Less than 48 hours later, Repkina was found dead alongside a Coast Range logging road by a Weyerhaeuser caretaker out on a walk with his dog.

Hargrove’s account 

Among more than a dozen documents totaling hundreds of pages filed by prosecutors last week was a motion asking the court to allow them to use two police interviews with Hargrove at trial. The filing included more than 100 pages of transcripts of Hargrove’s first two conversations with law enforcement, which give Hargrove’s account of events publicly for the first time.

The first interview was conducted starting around 4 p.m. on April 19, 2017, outside the Albany residence where Hargrove rented a room from Chavez and her husband. The second interview was at the Law Enforcement Center in Corvallis later that day.

The detectives who conducted the interview, Chris Duffitt and Adam Miller of the Benton County Sheriff’s Office, started by trying to build a rapport with Hargrove, asking him about his former work as a bouncer at the Peacock Bar & Grill in Corvallis and his new job as a mechanic at Lassen Chevrolet and Toyota in Albany.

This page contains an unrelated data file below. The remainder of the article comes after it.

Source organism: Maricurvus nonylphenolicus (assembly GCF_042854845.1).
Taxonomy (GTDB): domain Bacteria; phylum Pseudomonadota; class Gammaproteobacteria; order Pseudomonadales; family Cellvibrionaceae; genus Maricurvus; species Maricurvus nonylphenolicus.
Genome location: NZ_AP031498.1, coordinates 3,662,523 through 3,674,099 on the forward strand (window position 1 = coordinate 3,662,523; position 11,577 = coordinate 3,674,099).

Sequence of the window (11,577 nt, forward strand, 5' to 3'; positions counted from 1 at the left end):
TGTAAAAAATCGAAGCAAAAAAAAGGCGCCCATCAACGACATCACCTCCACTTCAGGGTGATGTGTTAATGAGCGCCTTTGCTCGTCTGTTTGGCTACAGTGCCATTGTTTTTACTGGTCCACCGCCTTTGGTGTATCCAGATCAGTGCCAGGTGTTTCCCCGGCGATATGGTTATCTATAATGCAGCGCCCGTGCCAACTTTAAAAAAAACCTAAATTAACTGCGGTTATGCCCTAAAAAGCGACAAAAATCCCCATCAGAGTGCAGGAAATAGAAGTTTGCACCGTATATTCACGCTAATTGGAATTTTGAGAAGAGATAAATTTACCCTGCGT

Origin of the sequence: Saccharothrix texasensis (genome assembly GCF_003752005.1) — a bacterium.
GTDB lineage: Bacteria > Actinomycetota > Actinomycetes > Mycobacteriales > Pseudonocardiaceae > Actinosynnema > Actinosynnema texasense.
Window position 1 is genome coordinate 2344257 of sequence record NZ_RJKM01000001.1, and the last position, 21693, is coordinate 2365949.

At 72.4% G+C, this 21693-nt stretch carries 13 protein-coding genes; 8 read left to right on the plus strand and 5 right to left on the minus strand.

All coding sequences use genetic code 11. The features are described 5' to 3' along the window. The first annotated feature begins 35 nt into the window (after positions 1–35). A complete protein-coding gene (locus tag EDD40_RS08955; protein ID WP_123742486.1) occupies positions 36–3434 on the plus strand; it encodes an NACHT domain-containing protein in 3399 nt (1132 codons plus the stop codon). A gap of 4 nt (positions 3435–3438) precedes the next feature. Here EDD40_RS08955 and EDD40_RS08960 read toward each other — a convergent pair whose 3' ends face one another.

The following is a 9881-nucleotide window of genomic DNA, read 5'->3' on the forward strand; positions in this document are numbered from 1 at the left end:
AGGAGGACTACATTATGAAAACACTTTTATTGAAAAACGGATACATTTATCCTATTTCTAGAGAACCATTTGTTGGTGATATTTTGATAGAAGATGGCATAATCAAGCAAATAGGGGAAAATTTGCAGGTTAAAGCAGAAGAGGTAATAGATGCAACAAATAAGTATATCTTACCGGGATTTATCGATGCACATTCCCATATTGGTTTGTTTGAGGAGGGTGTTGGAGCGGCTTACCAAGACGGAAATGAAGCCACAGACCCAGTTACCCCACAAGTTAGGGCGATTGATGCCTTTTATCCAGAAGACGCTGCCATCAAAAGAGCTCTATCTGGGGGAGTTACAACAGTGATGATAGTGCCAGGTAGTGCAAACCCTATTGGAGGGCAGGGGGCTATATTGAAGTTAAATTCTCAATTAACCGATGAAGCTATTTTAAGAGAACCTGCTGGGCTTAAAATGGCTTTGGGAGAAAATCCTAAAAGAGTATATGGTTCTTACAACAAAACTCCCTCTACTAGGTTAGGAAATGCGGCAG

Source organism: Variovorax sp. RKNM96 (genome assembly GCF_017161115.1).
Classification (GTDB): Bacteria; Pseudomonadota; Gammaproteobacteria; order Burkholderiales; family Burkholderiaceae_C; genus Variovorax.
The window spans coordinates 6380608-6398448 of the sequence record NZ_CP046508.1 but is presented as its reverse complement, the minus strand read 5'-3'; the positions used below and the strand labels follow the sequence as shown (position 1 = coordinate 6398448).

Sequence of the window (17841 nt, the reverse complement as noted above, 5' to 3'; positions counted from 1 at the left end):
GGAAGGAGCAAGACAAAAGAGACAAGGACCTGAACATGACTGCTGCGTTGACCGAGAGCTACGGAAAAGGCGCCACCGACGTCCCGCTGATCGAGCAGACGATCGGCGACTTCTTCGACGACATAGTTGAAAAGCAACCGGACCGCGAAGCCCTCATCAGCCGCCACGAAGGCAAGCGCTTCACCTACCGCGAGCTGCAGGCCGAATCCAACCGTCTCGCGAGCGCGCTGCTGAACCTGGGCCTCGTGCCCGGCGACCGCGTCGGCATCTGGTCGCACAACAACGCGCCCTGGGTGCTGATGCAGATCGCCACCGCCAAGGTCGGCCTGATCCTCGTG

The detectives spent a while asking Hargrove about his whereabouts on the weekend Repkina was killed but didn’t tell him what they were investigating.

That Friday, Hargrove told them, he and Thomas had gone to KFC for their regular weekly fried chicken dinner. Hargrove said he’d spent Saturday afternoon playing video games with Thomas and spent the evening riding around with Chavez as she picked up fares in her taxicab. On Sunday, he said, he and Chavez drove out to Alsea together in his Nissan Xterra and had sex in the backseat.

In a separate interview the same day, however, Chavez told investigators that she had met Hargrove at Alsea in her own vehicle on Sunday. It was in that same interview she told the detectives she’d given Hargrove her ultimatum about getting rid of Repkina.

Eventually, Duffitt and Miller worked their way around to asking Hargrove about some garbage from KFC, which included the credit card receipt with Thomas’ name on it that was found at the murder scene.

Thomas had told investigators in an earlier interview that he’d left the garbage in Hargrove’s vehicle.

According to the transcripts, Hargrove told police that while he was with Chavez on Sunday he stopped at the Alsea Mercantile and threw a bag of garbage from KFC onto a pile of garbage outside the store.

After the interview moved to the Law Enforcement Center, the detectives continued to ask Hargrove about the garbage, but he continued to say he left it at the Mercantile. Eventually one of the detectives told Hargrove the garbage was not found where he said he left it.